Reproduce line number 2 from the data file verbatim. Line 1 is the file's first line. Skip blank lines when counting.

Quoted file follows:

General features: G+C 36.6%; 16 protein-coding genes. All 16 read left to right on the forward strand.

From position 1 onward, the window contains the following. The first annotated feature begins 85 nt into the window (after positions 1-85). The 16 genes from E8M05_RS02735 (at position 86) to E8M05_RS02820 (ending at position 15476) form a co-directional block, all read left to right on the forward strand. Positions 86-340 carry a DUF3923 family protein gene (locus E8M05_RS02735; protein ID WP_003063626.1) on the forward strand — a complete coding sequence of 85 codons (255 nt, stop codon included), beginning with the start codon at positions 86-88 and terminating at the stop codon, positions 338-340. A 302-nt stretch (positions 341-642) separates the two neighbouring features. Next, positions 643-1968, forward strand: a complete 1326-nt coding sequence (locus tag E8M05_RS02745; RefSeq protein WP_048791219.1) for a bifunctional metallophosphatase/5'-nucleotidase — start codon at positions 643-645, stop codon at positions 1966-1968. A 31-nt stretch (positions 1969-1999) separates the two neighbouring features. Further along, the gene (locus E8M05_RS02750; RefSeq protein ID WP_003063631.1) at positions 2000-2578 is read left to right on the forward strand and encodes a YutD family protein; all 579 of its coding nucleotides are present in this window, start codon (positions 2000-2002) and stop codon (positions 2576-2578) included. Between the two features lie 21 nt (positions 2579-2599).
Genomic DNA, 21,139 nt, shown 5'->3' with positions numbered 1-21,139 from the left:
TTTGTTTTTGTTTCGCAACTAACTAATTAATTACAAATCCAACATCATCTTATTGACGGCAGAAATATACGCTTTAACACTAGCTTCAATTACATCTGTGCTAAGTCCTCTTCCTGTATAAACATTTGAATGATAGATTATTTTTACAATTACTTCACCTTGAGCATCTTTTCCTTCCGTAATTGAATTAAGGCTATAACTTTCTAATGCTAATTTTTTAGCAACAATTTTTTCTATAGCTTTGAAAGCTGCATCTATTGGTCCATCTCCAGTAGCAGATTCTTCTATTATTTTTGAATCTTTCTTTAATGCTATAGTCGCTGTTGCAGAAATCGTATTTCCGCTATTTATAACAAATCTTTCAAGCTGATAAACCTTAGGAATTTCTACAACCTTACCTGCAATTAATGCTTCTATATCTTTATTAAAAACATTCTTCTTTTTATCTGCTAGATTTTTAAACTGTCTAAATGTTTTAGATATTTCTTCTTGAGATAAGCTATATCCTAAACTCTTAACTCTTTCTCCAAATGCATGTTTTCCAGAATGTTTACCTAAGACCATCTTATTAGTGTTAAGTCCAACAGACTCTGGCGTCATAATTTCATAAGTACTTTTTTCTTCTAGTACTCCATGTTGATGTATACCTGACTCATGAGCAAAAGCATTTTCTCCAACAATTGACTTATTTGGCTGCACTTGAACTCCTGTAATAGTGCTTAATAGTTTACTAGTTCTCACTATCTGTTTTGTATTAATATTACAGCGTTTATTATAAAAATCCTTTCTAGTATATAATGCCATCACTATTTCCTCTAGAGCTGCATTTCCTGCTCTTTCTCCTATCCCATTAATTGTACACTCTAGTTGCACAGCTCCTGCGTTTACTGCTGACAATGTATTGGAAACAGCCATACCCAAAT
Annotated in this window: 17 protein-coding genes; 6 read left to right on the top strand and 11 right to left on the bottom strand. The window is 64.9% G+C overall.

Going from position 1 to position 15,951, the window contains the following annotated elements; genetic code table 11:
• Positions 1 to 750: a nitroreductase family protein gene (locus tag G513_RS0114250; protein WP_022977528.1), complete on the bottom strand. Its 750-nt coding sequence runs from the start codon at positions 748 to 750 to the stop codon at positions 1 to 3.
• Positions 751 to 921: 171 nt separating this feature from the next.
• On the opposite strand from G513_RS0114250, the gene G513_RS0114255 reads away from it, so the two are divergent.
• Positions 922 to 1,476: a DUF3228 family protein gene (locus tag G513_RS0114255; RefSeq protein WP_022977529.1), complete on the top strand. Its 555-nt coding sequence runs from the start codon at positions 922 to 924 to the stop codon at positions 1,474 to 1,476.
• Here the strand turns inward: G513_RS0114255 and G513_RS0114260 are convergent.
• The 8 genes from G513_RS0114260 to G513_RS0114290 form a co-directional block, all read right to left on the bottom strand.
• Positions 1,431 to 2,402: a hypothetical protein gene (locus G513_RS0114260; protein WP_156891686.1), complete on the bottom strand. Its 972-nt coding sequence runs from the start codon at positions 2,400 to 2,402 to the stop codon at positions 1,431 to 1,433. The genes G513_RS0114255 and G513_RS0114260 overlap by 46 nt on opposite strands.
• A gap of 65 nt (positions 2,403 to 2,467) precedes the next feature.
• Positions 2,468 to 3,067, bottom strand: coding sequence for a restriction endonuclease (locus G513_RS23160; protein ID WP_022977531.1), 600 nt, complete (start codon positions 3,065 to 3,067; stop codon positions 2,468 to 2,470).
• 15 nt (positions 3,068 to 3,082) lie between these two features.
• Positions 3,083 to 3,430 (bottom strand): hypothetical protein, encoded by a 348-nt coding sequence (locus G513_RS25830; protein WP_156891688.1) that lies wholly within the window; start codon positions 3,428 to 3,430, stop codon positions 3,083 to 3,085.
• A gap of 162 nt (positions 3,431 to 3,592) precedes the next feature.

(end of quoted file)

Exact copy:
From position 1 onward, the window contains the following. The first annotated feature begins 85 nt into the window (after positions 1-85). The 16 genes from E8M05_RS02735 (at position 86) to E8M05_RS02820 (ending at position 15476) form a co-directional block, all read left to right on the forward strand. Positions 86-340 carry a DUF3923 family protein gene (locus E8M05_RS02735; protein ID WP_003063626.1) on the forward strand — a complete coding sequence of 85 codons (255 nt, stop codon included), beginning with the start codon at positions 86-88 and terminating at the stop codon, positions 338-340. A 302-nt stretch (positions 341-642) separates the two neighbouring features. Next, positions 643-1968, forward strand: a complete 1326-nt coding sequence (locus tag E8M05_RS02745; RefSeq protein WP_048791219.1) for a bifunctional metallophosphatase/5'-nucleotidase — start codon at positions 643-645, stop codon at positions 1966-1968. A 31-nt stretch (positions 1969-1999) separates the two neighbouring features. Further along, the gene (locus E8M05_RS02750; RefSeq protein ID WP_003063631.1) at positions 2000-2578 is read left to right on the forward strand and encodes a YutD family protein; all 579 of its coding nucleotides are present in this window, start codon (positions 2000-2002) and stop codon (positions 2576-2578) included. Between the two features lie 21 nt (positions 2579-2599).